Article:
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Mobility: Convenient, but What About Security?

Smartphones and tablets have proved to be transformational for enterprises because they have significantly enhanced information access, sharing and collaboration. At the same time, they have also created heightened risk for data loss. Mobile devices, for example, are particularly susceptible to data breaches from vulnerabilities in the device or operating system but also because of compromised WiFi networks and man-in-the-middle attacks. A collaboration solution should have several features that preserve sensitive content stored on mobile devices. Secure access to content systems, a mobile container that segregates enterprise information from end-user information, two-factor authentication, offline PIN, the ability to wipe content from the phone remotely and app whitelisting are just some of the key mobile security features CIOs should use. 

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Multiple Versions of Files Mean More Opportunity for Hackers

Many collaboration tools create duplicate copies of files in a public cloud storage location in order to provide sharing and editing capabilities, creating a greater surface area of attack. Eliminating extra replication can significantly reduce the risk of a breach, and in cases where information is compromised, these extra copies make it harder to identify exactly where a breach occurred. When working with sensitive content, keeping files in the system of record, and sharing those via on-premises or private cloud collaboration tools, reduces the chance files will find their way into the wrong hands.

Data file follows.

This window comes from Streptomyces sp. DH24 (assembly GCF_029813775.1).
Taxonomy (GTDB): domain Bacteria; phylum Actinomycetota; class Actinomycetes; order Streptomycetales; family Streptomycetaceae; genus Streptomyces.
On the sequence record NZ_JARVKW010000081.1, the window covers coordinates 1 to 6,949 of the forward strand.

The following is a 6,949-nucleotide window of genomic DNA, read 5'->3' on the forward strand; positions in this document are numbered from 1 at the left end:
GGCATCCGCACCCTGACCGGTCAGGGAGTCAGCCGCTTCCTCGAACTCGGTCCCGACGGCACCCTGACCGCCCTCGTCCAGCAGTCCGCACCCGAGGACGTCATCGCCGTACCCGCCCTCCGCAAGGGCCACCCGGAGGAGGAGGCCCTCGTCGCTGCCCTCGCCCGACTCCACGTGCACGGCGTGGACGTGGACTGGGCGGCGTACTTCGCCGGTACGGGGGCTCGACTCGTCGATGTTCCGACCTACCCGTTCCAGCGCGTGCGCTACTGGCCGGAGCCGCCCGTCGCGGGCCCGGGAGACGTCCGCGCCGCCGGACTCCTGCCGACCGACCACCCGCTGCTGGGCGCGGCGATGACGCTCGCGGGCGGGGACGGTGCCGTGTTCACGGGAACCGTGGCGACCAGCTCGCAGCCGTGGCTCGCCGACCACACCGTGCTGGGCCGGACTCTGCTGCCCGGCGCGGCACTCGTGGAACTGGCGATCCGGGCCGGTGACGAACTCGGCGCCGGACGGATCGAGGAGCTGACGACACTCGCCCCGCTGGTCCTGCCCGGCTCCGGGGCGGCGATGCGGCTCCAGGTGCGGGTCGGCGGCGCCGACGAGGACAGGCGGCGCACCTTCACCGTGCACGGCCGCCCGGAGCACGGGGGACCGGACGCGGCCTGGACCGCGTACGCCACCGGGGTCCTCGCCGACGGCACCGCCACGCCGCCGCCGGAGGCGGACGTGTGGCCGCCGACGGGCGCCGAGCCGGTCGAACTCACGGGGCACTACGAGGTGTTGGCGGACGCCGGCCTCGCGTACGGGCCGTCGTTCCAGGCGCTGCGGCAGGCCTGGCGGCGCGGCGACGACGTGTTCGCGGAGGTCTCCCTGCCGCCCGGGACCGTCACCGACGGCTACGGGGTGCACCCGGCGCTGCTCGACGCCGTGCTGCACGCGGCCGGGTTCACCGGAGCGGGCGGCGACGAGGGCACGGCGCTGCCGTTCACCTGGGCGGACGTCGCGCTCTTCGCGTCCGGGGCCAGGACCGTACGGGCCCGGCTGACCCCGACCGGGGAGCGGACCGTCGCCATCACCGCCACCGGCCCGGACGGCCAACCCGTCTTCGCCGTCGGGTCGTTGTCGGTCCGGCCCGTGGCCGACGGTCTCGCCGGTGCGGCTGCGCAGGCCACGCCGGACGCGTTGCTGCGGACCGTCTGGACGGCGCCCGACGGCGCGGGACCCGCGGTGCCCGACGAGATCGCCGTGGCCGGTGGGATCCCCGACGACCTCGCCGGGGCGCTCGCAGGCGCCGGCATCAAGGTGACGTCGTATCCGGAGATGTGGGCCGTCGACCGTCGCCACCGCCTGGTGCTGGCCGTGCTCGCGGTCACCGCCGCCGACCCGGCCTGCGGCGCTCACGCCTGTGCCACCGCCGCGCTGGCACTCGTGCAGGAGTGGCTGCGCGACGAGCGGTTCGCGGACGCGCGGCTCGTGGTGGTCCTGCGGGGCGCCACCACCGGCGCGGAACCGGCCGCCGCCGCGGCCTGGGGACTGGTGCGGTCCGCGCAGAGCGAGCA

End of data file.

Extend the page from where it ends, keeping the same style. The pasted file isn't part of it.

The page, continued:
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Don't Confuse Secure Collaboration With End-to-End Encryption

An employer can—and should be able to—read your business communications after you leave the company. What an employee shares with a customer, partner or vendor while on the job is the company's business. The enterprise owns its content, even when it sits on a former employee's mobile device. This gets complicated when employees believe that using a secure collaboration solution tied to a password they have selected will prevent even their own employer from reading content. When communicating sensitive personal information, employees should not use their enterprise collaboration solution, and instead should encrypt end-to-end, utilizing a product they have control over.

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DLP and Collaboration: Is Your Sharing Platform Potentially Leaky?